Today, the U.S. Department of Transportation (DOT) reversed its June 3 decision to block Chinese commercial air carriers from entering the United States, instead opting only to limit the number of flights it will allow into the country, CNBC reported.
The DOT had previously announced plans to suspend the privileges of Air China, China Eastern Airlines, China Southern Airlines and Xiamen Airlines, beginning June 16, 2020, in a retaliatory response to the Chinese governments’ refusal to approve U.S. airlines to resume service there.
The DOT’s June 3 statement indicated that U.S. carriers had expressly requested a resumption of passenger service to the vast Asian nation starting on June 1, 2020. The Chinese government’s failure to approve their request, the DOT said, violated the standing U.S.-China Air Transport Agreement.
The Trump administration, however, scrapped its planned blanket ban on Chinese airlines today, following the Civil Aviation Authority of China’s (CAAC) revised decision, which will now allow foreign airlines to fly to China on a once-weekly basis.
In reaction to China’s demonstrated willingness to allow U.S. airlines in, the DOT’s latest move is to limit Chinese airlines, “in aggregate,” to two weekly flights into the U.S., which is only half the amount that Chinese officials have approved their airlines to operate to America.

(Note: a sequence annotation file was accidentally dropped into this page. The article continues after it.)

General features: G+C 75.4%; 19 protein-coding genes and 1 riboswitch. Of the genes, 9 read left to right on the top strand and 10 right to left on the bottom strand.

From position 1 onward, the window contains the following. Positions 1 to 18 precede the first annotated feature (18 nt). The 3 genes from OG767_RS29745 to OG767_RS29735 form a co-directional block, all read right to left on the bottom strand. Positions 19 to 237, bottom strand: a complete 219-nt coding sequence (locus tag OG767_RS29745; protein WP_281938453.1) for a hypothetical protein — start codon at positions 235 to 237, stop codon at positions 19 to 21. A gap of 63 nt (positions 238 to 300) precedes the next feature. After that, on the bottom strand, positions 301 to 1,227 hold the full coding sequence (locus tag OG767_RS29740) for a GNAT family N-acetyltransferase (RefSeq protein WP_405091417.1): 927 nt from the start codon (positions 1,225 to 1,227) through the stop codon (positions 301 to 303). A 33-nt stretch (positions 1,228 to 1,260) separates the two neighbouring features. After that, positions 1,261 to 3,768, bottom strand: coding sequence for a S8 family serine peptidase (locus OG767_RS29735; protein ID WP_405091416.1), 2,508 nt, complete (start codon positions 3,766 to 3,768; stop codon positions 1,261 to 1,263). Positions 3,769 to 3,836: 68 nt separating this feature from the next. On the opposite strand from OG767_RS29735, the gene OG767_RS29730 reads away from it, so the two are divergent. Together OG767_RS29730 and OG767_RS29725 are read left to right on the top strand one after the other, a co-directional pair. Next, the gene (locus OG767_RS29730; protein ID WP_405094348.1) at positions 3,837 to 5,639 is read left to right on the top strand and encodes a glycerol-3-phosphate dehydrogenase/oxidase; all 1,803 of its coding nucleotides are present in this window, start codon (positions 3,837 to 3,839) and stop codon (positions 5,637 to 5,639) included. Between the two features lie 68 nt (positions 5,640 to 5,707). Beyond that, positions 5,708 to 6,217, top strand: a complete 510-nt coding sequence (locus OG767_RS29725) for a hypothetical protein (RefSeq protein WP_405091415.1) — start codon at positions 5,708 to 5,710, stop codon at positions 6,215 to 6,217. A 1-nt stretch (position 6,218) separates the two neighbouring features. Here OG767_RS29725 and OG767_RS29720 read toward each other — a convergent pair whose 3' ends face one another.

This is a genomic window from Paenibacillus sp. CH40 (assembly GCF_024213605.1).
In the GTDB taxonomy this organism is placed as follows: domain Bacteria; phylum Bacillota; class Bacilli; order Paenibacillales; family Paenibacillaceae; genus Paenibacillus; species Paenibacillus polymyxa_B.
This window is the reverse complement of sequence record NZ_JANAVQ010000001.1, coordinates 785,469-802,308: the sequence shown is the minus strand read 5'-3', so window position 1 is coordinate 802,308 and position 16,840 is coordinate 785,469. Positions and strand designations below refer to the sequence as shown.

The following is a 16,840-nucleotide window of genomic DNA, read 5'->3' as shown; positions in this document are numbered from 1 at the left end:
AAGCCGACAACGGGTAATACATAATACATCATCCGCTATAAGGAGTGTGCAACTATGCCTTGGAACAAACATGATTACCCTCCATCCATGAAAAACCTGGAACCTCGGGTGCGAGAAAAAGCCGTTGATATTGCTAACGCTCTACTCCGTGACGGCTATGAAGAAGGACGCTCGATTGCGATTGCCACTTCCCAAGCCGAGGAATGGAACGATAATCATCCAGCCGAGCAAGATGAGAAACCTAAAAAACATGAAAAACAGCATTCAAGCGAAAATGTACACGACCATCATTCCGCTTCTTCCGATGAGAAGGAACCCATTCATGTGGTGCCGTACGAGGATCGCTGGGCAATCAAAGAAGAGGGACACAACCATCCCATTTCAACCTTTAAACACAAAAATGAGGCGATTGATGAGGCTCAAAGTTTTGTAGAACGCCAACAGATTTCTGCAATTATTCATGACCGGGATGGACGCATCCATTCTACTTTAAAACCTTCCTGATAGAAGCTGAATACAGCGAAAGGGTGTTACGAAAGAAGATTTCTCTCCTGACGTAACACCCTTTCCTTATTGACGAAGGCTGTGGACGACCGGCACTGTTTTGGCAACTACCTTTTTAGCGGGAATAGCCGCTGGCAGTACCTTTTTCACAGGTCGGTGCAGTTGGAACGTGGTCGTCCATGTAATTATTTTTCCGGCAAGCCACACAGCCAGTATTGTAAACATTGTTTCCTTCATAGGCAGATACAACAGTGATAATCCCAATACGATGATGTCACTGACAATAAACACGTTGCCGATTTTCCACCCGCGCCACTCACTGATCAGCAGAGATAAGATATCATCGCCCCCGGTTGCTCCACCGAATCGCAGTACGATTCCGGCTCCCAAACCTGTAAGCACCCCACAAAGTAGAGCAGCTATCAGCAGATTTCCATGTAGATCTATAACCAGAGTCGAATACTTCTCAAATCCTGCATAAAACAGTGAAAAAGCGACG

The DOT called new measure, enacted amid an atmosphere of elevated tensions between the U.S. and China, necessary in order to, “restore a competitive balance, and fair and equal opportunity, among U.S. and Chinese air carriers in the scheduled passenger service marketplace.”
Reportedly, Delta Air Lines and United Airlines are quite keen to resume passenger routes into China, which have remained suspended while COVID-19 gripped the globe and all demand disappeared. Neither carrier immediately responded to CNBC’s requests for comment on the latest developments.
For more information, visit transportation.gov.
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